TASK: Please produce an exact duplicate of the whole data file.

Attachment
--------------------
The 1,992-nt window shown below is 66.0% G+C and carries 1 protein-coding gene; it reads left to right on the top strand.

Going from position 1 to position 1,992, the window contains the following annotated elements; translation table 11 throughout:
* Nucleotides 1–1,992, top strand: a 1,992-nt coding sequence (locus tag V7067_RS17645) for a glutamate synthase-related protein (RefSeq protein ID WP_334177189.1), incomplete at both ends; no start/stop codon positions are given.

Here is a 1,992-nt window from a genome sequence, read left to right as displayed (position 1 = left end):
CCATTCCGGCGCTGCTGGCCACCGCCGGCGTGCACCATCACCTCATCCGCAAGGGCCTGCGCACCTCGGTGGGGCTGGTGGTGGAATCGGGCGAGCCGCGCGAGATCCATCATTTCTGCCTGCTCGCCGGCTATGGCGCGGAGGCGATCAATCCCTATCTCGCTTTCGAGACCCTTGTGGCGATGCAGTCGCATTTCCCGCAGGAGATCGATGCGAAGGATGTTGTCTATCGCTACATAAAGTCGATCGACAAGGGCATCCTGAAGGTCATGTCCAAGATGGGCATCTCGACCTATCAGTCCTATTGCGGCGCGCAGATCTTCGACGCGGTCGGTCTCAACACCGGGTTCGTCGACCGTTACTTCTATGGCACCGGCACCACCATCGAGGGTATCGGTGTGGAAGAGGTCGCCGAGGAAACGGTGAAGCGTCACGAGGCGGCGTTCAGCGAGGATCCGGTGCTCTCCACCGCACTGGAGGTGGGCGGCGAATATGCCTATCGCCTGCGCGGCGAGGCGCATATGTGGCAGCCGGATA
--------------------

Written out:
The 1,992-nt window shown below is 66.0% G+C and carries 1 protein-coding gene; it reads left to right on the top strand.

Going from position 1 to position 1,992, the window contains the following annotated elements; translation table 11 throughout:
* Nucleotides 1–1,992, top strand: a 1,992-nt coding sequence (locus tag V7067_RS17645) for a glutamate synthase-related protein (RefSeq protein ID WP_334177189.1), incomplete at both ends; no start/stop codon positions are given.

Here is a 1,992-nt window from a genome sequence, read left to right as displayed (position 1 = left end):
CCATTCCGGCGCTGCTGGCCACCGCCGGCGTGCACCATCACCTCATCCGCAAGGGCCTGCGCACCTCGGTGGGGCTGGTGGTGGAATCGGGCGAGCCGCGCGAGATCCATCATTTCTGCCTGCTCGCCGGCTATGGCGCGGAGGCGATCAATCCCTATCTCGCTTTCGAGACCCTTGTGGCGATGCAGTCGCATTTCCCGCAGGAGATCGATGCGAAGGATGTTGTCTATCGCTACATAAAGTCGATCGACAAGGGCATCCTGAAGGTCATGTCCAAGATGGGCATCTCGACCTATCAGTCCTATTGCGGCGCGCAGATCTTCGACGCGGTCGGTCTCAACACCGGGTTCGTCGACCGTTACTTCTATGGCACCGGCACCACCATCGAGGGTATCGGTGTGGAAGAGGTCGCCGAGGAAACGGTGAAGCGTCACGAGGCGGCGTTCAGCGAGGATCCGGTGCTCTCCACCGCACTGGAGGTGGGCGGCGAATATGCCTATCGCCTGCGCGGCGAGGCGCATATGTGGCAGCCGGATA